Stretchable polymer optics embed carbon nanotubes for better focus

May 10, 2016 // By Julien Happich
Researchers from the Department of Microelectronics at the Delft University of Technology have flattened out the binary Fresnel lens concept to a thin stretchable polymer membrane with radial patterns of vertically grown carbon nanotubes (CNT).

The integration of CNTs, grown perpendicular to the optical plane, ensures a very high optical absorption (a transmittance of only 0.06% in the visible light spectrum versus the 93.9% transmittance of the PDMS membrane), hence a very good contrast to spatially modulate the intensity distribution of the light passing through the diffraction patterns of the binary Fresnel lens.

The carbon nanotubes are grown in concentric rings only 10μm high, before being percolated with polydimethylsiloxane and being peeled off with the stretchable membrane. This makes such diffractive optics only a few tens of micron thick.

In their paper "Stretchable Binary Fresnel Lens for Focus Tuning", the researchers report their results using lenses that are 6×6mm square with a focal length tuneable from 7mm to about 9mm by radially stretching the lens a few percent of elongation. Although they experienced some distortion due to the clamping system they used to stretch the lens, an integrated circular actuator could certainly solve the issue, providing a uniform radial deformation.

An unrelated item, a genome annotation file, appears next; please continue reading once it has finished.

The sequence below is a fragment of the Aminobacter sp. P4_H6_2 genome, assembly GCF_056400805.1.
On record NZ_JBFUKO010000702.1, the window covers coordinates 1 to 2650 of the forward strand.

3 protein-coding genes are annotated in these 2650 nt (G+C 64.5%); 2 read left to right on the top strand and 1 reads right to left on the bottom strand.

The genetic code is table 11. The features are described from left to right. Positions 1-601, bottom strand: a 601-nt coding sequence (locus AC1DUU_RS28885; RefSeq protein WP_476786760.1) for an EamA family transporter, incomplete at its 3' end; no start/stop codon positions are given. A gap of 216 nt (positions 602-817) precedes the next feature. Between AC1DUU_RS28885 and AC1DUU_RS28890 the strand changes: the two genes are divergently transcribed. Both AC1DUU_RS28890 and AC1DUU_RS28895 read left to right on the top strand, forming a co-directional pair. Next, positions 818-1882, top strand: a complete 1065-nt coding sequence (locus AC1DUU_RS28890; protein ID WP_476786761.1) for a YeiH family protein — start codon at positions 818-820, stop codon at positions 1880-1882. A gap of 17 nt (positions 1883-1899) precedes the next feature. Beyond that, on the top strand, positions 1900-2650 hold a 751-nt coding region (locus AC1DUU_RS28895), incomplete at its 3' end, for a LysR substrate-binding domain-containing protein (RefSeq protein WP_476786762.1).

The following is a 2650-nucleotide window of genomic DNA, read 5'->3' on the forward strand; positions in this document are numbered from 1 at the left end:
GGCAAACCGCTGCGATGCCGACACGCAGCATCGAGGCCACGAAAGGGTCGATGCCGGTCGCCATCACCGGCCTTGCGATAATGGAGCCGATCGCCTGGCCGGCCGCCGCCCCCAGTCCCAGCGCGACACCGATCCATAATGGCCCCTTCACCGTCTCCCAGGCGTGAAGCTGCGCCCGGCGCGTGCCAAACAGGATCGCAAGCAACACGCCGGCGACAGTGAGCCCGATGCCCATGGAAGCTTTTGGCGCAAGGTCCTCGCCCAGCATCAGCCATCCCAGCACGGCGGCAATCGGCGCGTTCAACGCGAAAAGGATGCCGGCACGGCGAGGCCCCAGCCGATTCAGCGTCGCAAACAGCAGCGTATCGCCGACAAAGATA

Lead author Xueming Li is keen to highlight that although the paper only mentions a 7mm focal length, the researchers worked on other focal lengths.

"Using the same concept and fabrication process, we fabricated lenses with focal lengths ranging from 100µm to 20mm, so to match application specific demands. For instance, a focal length ranging from 5 µm to 8.5mm can be used in microscopy to investigate fluorescence signals. Lens arrays with focal length ranging from 2mm to 20mm can be used for compound eye applications and point of care devices" Li wrote eeNews Europe.

"Due to the controllable variable focal length, this configuration can also be applied to multi-focus contact lens applications" he added.

Fig. 1: When stretching the flexible substrate radially by s from (a) to (b), the radius of the nth zone increases from rn to r'n and the focal length changes from f to f′ by a factor of by s2.